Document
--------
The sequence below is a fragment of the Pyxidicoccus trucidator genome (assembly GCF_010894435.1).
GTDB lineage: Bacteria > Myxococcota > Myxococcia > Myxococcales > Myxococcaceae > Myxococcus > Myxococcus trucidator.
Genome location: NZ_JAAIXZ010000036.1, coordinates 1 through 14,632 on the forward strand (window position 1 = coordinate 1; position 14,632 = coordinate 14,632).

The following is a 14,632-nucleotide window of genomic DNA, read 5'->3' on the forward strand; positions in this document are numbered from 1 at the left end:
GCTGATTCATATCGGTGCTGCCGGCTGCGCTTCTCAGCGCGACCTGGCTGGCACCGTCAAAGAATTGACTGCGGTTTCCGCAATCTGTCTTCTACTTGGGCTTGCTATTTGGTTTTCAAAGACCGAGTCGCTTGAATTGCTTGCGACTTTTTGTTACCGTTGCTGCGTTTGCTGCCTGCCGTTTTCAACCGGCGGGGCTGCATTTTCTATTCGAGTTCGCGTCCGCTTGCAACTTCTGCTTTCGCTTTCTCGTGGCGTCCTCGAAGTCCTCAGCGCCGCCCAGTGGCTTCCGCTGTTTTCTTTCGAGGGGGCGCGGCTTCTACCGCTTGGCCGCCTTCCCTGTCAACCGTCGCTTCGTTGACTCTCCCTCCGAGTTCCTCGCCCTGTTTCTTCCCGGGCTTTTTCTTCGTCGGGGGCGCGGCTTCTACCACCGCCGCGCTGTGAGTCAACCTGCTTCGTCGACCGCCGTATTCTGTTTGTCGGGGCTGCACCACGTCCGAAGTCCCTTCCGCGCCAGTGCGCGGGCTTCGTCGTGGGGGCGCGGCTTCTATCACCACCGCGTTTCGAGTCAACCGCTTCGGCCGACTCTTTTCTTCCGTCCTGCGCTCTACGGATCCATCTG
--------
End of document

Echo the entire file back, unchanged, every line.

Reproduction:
The sequence below is a fragment of the Pyxidicoccus trucidator genome (assembly GCF_010894435.1).
GTDB lineage: Bacteria > Myxococcota > Myxococcia > Myxococcales > Myxococcaceae > Myxococcus > Myxococcus trucidator.
Genome location: NZ_JAAIXZ010000036.1, coordinates 1 through 14,632 on the forward strand (window position 1 = coordinate 1; position 14,632 = coordinate 14,632).

The following is a 14,632-nucleotide window of genomic DNA, read 5'->3' on the forward strand; positions in this document are numbered from 1 at the left end:
GCTGATTCATATCGGTGCTGCCGGCTGCGCTTCTCAGCGCGACCTGGCTGGCACCGTCAAAGAATTGACTGCGGTTTCCGCAATCTGTCTTCTACTTGGGCTTGCTATTTGGTTTTCAAAGACCGAGTCGCTTGAATTGCTTGCGACTTTTTGTTACCGTTGCTGCGTTTGCTGCCTGCCGTTTTCAACCGGCGGGGCTGCATTTTCTATTCGAGTTCGCGTCCGCTTGCAACTTCTGCTTTCGCTTTCTCGTGGCGTCCTCGAAGTCCTCAGCGCCGCCCAGTGGCTTCCGCTGTTTTCTTTCGAGGGGGCGCGGCTTCTACCGCTTGGCCGCCTTCCCTGTCAACCGTCGCTTCGTTGACTCTCCCTCCGAGTTCCTCGCCCTGTTTCTTCCCGGGCTTTTTCTTCGTCGGGGGCGCGGCTTCTACCACCGCCGCGCTGTGAGTCAACCTGCTTCGTCGACCGCCGTATTCTGTTTGTCGGGGCTGCACCACGTCCGAAGTCCCTTCCGCGCCAGTGCGCGGGCTTCGTCGTGGGGGCGCGGCTTCTATCACCACCGCGTTTCGAGTCAACCGCTTCGGCCGACTCTTTTCTTCCGTCCTGCGCTCTACGGATCCATCTG